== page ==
The Denison Rotary Club was established with what is a roster of who’s who of Denison: J.E. Aubrey, H.C. Platter-Importer, F.H. Kofieldt, H.W. Lingo, J.W. Madden, P.H. Tobin, F.B. Hughes, and J.R. Handy. An equal list of notables that served as president of the club were W.B. Munson, 1918-19, Ross Stoddard, 1927-28, Jerome McKinney, 1931-32, W.L Ashburn, 1939-40, and W.B. Munson III, 1953-54 and the list goes on.


Much of the history of the city of Denison and the Rotary Club of Denison are coterminous. Established by community leaders, the Club has led the community in a wide variety of ventures from industrial and economic development, through improvements to hospitals, libraries, and parks, to promoting quality education.


By 1926, the Denison Rotary Club was awarding scholarships to outstanding students. At that time gifts of $50.00 were made. Currently, scholarships in excess of $4,000 are awarded annually to outstanding high school students. Thelma Braun, our pianist for seventy years, knowing the good works of the Denison Rotary, bequeathed the club $15,000 that was used to establish “The Thelma Braun Rotary Scholarship Fund” at Grayson College.


The Denison Rotary Club’s commitment to youth has led our club to sponsor scholarships yearly to RYLA “Rotary Youth Leadership Awards”. We presently send four young leaders to camp each year. Each student tells us it is a once in a lifetime experience. Also, the club sends young school children to Camp Goddard for a week of unforgettable experience. Last year we sponsored twenty four students.


Our commitment to youth and our belief in “service before self” led to establishing a new club at Denison High School. The Interact, (International Action) sponsored by the Denison Rotary Club, is a club, chartered in 2001, under the direction of Mike Haskins.


The Denison Rotary Club created the “Denison Organ Transplant Foundation” for the purpose of helping patients with organ transplant expenses. Wayne Cabaniss organized community and Rotary contributions to establish the Foundation in 1991. To date the Denison Rotary Club has aided three transplant patients.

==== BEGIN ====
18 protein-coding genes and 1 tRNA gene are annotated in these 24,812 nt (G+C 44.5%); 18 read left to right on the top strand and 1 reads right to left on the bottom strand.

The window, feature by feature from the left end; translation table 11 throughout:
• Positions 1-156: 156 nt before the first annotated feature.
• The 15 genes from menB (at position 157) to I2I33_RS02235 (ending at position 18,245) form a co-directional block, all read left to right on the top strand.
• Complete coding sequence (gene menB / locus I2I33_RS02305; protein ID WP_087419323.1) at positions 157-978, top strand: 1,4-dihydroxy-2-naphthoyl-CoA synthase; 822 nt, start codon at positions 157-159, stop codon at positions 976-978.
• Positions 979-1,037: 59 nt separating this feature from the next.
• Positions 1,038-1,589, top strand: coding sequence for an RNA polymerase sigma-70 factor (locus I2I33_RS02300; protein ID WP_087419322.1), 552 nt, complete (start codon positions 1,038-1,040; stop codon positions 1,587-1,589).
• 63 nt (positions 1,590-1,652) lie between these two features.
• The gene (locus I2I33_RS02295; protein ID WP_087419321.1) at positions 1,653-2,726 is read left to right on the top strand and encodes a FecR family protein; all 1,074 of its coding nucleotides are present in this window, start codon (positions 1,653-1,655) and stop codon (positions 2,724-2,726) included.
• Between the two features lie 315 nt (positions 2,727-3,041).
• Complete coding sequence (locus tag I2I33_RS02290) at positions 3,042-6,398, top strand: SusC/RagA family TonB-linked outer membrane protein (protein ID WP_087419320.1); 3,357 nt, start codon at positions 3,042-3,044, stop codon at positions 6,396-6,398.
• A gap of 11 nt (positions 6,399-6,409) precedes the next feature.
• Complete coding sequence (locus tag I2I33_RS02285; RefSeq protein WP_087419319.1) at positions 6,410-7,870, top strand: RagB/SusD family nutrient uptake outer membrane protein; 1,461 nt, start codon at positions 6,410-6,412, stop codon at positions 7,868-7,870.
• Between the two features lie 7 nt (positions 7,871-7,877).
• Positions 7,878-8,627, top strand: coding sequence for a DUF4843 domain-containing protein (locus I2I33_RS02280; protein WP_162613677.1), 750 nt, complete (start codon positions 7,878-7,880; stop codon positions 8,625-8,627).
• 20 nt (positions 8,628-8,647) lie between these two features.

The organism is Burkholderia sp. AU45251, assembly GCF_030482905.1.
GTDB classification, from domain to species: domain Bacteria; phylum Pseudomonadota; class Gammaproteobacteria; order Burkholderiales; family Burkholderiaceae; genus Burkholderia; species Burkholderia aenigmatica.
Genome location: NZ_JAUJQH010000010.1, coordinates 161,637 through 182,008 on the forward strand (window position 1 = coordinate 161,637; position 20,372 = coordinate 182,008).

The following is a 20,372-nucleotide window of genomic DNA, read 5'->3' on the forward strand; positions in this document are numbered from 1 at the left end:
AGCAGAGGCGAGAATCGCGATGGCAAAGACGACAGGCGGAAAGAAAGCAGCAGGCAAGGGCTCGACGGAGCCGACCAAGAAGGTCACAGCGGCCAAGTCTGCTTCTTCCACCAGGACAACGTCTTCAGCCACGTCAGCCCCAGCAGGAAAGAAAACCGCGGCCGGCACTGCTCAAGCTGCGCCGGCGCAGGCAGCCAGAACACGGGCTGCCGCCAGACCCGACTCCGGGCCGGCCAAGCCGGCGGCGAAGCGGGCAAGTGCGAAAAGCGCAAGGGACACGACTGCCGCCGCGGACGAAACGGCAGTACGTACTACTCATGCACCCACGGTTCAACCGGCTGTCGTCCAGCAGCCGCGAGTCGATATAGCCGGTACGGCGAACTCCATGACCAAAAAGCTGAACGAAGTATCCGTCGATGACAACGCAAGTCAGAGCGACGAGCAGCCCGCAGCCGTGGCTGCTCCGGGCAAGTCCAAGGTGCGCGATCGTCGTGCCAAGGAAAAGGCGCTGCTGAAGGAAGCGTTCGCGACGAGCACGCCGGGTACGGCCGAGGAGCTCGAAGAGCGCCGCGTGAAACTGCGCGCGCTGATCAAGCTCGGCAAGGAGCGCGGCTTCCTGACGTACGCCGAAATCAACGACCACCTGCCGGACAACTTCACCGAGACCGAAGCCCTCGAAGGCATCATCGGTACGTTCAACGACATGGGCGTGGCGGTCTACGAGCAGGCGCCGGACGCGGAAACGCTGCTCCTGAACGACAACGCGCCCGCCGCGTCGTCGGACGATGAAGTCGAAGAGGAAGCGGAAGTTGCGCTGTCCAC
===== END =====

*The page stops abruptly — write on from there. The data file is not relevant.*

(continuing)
We would be remiss if we did not mention the 42 years of service by Joe Dusek in the capacity of treasurer/secretary. Joe, today, is our only living honorary member and has seen the Denison Rotary Club grow to its highest membership to date: 116 members-all business and community leaders who volunteer their time and money to support the goals of mankind. Our present Rotary International President, Richard King, reminds us of the words spoken by Scrooge in the timeless story by Charles Dickens “mankind is our business”



The Rotary Club of Desoto

Chartered February 1, 1965


Plans for organization of a new Rotary Club in Southwest Dallas County were formulated in March 1964. Direction for this action came from Jack F. Gibson, Governor of Rotary District 581, to officials of the Oak Cliff Rotary Club. The South Dallas Rotary Club charter was approved by Rotary International effective February 1, 1965. Over the 37 year life span of what is now the DeSoto Rotary Club there were changes in meeting places as well as of club names. The first name change for the club occurred September 28, 1971, when Rotary International approved the renaming of the South Dallas Rotary Club to Dallas Red Bird Rotary Club. Over a ten year period the club’s membership changed to predominately DeSoto businessmen and organization of a new Rotary Club in Duncanville in 1983 formed the basis for another name change and subsequent relocation. Effective January 28, 1984, Rotary International approved the new name of the Rotary Club of DeSoto.


The club’s membership has generally ranged from 30 to 40 members and current membership includes 40 Rotarians whose professions and businesses represent much of the diversity in the business community. An all male club until 1989, the DeSoto Rotary Club inducted Janet Stanton, Attorney, as its first lady Rotarian.